The 2011 Global Assessment Report on Disaster Risk Reduction was prepared while disasters have continued to wipe out the lives and livelihoods of millions. The impacts of the catastrophic earthquake in Haiti in January 2010 and floods in Pakistan in July 2010 show how disaster risk and poverty are closely interlinked. Meanwhile, in 2011, floods in Australia, the earthquake in Christchurch, New Zealand, and the earthquake, tsunami and nuclear disaster wreaking havoc in north-eastern Japan as this report goes to press are a stark reminder that developed countries are also very exposed. Less visible internationally, hundreds of smaller disasters associated with climate variability have caused enormous damage in Benin, Brazil, Colombia, the Philippines and other countries. These events reveal how risks are continuously constructed through existing development gaps and growth in economic and population exposure. Moreover, as the Japan disaster highlighted, there are emerging risks and new vulnerabilities associated with the complexity and interdependency of the technological systems on which modern societies depend.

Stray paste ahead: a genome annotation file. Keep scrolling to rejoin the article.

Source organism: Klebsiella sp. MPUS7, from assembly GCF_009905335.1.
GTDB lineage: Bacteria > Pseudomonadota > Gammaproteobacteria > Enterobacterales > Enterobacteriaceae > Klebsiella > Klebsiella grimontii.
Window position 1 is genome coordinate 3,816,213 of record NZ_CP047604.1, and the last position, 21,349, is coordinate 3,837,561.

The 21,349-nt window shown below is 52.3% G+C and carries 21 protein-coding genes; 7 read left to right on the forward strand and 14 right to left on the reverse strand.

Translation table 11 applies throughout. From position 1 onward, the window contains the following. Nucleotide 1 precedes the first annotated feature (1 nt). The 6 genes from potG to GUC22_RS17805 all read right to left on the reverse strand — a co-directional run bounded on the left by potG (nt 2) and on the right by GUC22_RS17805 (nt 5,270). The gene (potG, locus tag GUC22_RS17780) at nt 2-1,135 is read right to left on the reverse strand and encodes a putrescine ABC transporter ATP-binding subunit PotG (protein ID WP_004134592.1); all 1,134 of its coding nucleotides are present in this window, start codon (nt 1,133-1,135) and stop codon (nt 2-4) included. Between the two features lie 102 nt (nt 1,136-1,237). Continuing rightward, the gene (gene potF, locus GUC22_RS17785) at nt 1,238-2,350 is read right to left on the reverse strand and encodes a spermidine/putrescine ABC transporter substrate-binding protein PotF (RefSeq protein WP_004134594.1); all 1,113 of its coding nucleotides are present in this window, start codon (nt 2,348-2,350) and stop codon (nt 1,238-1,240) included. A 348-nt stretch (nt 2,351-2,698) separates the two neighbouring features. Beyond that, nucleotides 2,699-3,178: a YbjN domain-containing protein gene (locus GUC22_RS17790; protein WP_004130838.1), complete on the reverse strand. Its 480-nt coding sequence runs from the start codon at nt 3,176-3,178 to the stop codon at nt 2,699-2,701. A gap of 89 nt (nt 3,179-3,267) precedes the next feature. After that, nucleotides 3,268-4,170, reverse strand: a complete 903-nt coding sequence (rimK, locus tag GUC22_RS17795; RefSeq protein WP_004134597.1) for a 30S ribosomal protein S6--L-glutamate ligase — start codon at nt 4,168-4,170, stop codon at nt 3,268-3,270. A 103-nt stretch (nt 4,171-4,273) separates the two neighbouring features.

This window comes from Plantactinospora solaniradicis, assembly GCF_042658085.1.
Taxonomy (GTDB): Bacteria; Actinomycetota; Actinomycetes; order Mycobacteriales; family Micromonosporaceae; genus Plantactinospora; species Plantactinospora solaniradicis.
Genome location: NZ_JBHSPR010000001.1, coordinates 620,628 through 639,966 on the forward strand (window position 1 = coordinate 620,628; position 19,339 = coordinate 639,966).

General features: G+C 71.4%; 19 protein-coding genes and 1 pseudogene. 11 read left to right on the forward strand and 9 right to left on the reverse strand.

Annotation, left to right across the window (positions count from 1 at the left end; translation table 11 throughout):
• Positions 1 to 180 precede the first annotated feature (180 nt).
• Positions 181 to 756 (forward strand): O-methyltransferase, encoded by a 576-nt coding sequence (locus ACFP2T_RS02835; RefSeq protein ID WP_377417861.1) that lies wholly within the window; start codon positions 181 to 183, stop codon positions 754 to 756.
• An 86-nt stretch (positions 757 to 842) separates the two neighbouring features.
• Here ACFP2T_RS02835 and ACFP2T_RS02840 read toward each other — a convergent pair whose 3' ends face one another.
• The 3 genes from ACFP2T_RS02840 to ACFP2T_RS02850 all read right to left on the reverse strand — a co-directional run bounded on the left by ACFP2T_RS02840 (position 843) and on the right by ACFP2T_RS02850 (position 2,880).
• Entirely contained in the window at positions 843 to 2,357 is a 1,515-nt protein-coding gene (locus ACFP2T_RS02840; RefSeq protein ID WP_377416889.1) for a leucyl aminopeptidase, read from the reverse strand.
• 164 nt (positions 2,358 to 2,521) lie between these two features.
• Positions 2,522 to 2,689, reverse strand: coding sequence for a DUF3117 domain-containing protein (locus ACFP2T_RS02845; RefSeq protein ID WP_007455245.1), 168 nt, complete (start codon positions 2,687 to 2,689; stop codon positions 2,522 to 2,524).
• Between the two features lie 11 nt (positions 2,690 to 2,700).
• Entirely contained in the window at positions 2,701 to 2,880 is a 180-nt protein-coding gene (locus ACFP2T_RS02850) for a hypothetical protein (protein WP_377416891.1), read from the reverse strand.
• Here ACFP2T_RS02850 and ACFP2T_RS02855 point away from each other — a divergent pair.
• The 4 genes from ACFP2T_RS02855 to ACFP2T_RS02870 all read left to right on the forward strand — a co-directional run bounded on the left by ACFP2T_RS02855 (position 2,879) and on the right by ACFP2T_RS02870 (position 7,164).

This second edition of the United Nations Global Assessment Report on Disaster Risk Reduction provides a current resource for understanding and analysing global disaster risk. Drawing on a large volume of new and enhanced data, it explores trends and patterns in disaster risk globally, regionally and nationally. In parallel, more than 130 governments are engaged in self-assessments of their progress in implementing the Hyogo Framework for Action (HFA), contributing to what is now the most complete global overview of national efforts to reduce disaster risk.
Language(s): English, Indonesian, Japanese, Vietnamese; Other Languages: Arabic, French, Spanish
Format: Digital (Free)